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Robert Kerr (writer)
This eBook from the Gutenberg Project consists of approximately 705 pages of information about A General History and Collection of Voyages and Travels Volume 14.
an Otaheitean dog running about the deck; at this sight he could not conceal his joy, but clapped his hands on his breast, and, turning to the captain, repeated the word goorree near twenty times.  We were much surprised to hear that he knew the name of an animal which did not exist in his country, and made him a present of one of each sex, with which he went on shore in an extacy of joy.”—­G.F.
[5] “I remained on board all this day to arrange the collection of plants and birds which we had made on our first excursion, and which was far from despicable, considering the small size of the island.  The natives continued to crowd about our vessels in a number of canoes, whilst many were swimming to and from the shore, who were probably not rich enough to possess a canoe.  Among the great numbers who surrounded us, we observed several whose hair seemed to be burnt at the ends, and were strewed with a white powder.  Upon examination we found that this powder was nothing else than lime, made of shells or coral, which had corroded or burnt the hair.  The taste of powdering was at its height in this island.  We observed a man who had employed a blue powder, and many persons of both sexes who wore an orange powder made of turmerick.  St Jerom, who preached against the vanities of the age, very seriously reprehends a similar custom in the Roman ladies:  ’Ne irrufet crines, et anticipet sibi ignes Gehennae!’ Thus, by an admirable similarity of follies, the modes of the former inhabitants of Europe are in full force among the modern antipodes; and our insipid beaux, whose only pride is the invention of a new fashion, are forced to share that slender honour with the uncivilized natives of an isle in the South Seas,”—­G.F.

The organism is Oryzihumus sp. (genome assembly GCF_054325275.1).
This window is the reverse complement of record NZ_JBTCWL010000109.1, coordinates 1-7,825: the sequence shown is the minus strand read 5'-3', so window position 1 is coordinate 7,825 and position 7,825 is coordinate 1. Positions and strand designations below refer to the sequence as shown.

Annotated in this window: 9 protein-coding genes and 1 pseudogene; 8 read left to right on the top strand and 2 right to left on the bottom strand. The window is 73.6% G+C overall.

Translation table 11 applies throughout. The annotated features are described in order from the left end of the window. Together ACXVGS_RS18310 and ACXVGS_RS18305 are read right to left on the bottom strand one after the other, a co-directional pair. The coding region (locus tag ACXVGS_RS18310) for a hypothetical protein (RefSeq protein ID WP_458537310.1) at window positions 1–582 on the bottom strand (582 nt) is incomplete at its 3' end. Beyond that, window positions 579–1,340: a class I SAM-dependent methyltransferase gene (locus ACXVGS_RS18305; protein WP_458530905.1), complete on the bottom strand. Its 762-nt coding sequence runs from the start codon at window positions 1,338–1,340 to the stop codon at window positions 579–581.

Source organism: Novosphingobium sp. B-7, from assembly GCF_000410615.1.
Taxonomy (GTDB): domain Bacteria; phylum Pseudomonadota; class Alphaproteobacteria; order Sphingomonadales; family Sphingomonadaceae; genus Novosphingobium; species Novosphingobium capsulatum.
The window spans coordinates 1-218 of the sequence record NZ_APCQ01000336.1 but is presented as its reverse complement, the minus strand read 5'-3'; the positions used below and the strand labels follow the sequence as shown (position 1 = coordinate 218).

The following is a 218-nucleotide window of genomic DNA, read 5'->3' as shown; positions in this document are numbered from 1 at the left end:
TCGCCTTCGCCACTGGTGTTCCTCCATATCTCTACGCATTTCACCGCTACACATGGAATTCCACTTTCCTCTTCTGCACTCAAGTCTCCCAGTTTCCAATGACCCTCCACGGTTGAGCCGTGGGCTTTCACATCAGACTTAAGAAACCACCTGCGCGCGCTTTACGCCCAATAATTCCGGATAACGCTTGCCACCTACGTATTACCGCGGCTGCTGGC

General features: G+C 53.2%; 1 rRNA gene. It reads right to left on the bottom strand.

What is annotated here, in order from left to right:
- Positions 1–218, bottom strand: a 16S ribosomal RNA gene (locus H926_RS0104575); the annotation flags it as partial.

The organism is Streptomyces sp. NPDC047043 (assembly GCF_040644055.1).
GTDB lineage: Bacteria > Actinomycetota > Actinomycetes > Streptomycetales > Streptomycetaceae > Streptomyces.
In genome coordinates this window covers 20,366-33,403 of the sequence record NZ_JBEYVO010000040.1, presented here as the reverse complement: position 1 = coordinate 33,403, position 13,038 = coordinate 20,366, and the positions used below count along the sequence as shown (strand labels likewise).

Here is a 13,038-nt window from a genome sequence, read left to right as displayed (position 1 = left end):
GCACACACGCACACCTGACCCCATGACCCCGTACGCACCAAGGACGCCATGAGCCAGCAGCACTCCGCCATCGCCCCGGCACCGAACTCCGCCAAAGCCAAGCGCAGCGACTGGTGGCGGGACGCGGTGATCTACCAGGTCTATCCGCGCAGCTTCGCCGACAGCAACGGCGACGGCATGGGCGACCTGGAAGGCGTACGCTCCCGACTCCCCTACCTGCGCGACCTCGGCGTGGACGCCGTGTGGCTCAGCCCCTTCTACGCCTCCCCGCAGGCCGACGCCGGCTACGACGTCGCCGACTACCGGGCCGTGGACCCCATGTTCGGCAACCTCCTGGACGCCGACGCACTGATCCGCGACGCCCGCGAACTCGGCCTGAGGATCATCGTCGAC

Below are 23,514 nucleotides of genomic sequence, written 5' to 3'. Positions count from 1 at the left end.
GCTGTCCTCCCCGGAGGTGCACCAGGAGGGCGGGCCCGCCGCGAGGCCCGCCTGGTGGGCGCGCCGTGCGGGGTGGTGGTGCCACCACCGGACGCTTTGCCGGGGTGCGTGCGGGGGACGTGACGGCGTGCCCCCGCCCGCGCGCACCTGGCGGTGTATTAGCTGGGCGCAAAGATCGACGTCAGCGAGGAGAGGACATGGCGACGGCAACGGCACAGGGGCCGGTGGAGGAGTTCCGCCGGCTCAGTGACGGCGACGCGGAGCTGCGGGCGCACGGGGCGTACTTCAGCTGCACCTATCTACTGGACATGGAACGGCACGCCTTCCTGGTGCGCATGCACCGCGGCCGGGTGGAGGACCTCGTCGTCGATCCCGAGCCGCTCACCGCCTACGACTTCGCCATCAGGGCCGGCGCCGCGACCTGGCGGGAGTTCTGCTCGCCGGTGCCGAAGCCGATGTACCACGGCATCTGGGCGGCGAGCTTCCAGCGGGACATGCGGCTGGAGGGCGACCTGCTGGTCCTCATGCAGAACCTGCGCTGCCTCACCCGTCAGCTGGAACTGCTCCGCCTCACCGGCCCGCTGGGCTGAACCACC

[6] “Upon enquiry, some of the sportsmen who had met with this man near Maria Bay, had been repeatedly told, that he was the chief of the whole island, in the same manner as Cookee (Captain Cook) was chief of our ships, and that they called him Ko-Haghee-too-Fallango.  Whether this was his name or his title I cannot determine, as we never heard it mentioned again by the natives; but they all agreed in telling us, that he was their Areghee, or king.  They added, that his name was Latoo-Ni-pooroo, of which we concluded that the former part (Latoo) was a title, it being the same which Schooten and La Maire, the Dutch navigators, in the year 1616, found at the Cocos, Traytors, and Horne islands, which are situated in this neighbourhood, only a few degrees to the northward.  We were confirmed in this opinion by the great correspondence of the vocabularies, which these intelligent seamen have left us, with the language which was spoken at Tonga-Tabboo, and still more so by the entire similarity in the behaviour and customs of these islanders.”—­G.F.
[7] Mr G. Forster agrees with Cook as to the toper-like qualities of this priest, but speaks of his having great authority among the people. 
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